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  • Find the center of mass of objects distributed along a line.
  • Locate the center of mass of a thin plate.
  • Use symmetry to help locate the centroid of a thin plate.
  • Apply the theorem of Pappus for volume.

In this section, we consider centers of mass (also called centroids , under certain conditions) and moments. The basic idea of the center of mass is the notion of a balancing point. Many of us have seen performers who spin plates on the ends of sticks. The performers try to keep several of them spinning without allowing any of them to drop. If we look at a single plate (without spinning it), there is a sweet spot on the plate where it balances perfectly on the stick. If we put the stick anywhere other than that sweet spot, the plate does not balance and it falls to the ground. (That is why performers spin the plates; the spin helps keep the plates from falling even if the stick is not exactly in the right place.) Mathematically, that sweet spot is called the center of mass of the plate .

In this section, we first examine these concepts in a one-dimensional context, then expand our development to consider centers of mass of two-dimensional regions and symmetry. Last, we use centroids to find the volume of certain solids by applying the theorem of Pappus.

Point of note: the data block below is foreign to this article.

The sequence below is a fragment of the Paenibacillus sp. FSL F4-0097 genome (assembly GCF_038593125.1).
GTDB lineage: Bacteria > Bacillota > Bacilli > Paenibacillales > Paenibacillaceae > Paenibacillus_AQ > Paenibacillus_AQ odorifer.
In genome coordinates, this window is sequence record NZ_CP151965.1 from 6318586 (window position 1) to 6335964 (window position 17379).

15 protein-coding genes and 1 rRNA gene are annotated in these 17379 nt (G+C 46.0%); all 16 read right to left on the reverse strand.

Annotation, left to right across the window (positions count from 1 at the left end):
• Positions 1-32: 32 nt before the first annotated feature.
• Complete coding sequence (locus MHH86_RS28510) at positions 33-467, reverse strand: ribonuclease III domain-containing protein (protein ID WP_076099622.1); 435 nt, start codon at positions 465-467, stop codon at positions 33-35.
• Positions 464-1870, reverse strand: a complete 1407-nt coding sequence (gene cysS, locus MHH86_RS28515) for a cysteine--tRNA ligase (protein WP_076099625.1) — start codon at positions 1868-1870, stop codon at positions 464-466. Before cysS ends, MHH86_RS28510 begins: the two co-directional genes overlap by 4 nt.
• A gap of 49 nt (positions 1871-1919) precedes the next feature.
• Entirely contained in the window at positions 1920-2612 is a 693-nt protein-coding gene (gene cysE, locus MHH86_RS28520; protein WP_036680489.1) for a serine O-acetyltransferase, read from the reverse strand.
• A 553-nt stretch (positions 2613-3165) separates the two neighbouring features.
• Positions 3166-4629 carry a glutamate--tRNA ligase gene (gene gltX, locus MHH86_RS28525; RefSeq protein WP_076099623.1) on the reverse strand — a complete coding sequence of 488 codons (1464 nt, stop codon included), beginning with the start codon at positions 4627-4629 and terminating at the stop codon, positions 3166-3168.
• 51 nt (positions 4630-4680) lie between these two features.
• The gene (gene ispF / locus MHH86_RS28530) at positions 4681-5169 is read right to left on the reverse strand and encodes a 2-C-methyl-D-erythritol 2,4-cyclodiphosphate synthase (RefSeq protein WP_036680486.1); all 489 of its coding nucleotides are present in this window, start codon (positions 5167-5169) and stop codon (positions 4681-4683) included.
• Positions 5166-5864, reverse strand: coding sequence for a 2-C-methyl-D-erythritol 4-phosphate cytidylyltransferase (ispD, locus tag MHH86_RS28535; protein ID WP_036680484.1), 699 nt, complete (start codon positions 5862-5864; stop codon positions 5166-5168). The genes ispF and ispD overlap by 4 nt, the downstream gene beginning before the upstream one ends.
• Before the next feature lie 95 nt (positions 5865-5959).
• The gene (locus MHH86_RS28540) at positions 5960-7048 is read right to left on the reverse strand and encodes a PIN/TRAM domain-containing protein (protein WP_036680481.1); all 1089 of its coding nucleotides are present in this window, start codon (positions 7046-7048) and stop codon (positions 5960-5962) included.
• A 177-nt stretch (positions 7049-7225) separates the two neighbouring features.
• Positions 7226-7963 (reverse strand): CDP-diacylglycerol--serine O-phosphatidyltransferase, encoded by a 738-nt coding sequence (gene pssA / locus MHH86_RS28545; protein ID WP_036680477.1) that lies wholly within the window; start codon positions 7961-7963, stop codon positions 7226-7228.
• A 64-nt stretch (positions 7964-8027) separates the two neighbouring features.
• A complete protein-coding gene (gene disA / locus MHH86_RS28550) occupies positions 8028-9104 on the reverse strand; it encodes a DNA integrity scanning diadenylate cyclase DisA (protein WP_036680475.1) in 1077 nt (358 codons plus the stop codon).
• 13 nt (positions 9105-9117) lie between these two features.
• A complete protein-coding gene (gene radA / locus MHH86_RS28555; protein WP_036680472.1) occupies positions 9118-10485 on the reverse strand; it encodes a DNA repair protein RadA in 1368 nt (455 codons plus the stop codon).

Center of mass and moments

Let’s begin by looking at the center of mass in a one-dimensional context. Consider a long, thin wire or rod of negligible mass resting on a fulcrum, as shown in [link] (a). Now suppose we place objects having masses m 1 and m 2 at distances d 1 and d 2 from the fulcrum, respectively, as shown in [link] (b).

This figure has two images. The first image is a horizontal line on top of an equilateral triangle. It represents a rod on a fulcrum. The second image is the same as the first with two squares on the line. They are labeled msub1 and msub2. The distance from msub1 to the fulcrum is dsub1. The distance from msub2 to the fulcrum is dsub2.
(a) A thin rod rests on a fulcrum. (b) Masses are placed on the rod.

The most common real-life example of a system like this is a playground seesaw, or teeter-totter, with children of different weights sitting at different distances from the center. On a seesaw, if one child sits at each end, the heavier child sinks down and the lighter child is lifted into the air. If the heavier child slides in toward the center, though, the seesaw balances. Applying this concept to the masses on the rod, we note that the masses balance each other if and only if m 1 d 1 = m 2 d 2 .

In the seesaw example, we balanced the system by moving the masses (children) with respect to the fulcrum. However, we are really interested in systems in which the masses are not allowed to move, and instead we balance the system by moving the fulcrum. Suppose we have two point masses, m 1 and m 2 , located on a number line at points x 1 and x 2 , respectively ( [link] ). The center of mass, x , is the point where the fulcrum should be placed to make the system balance.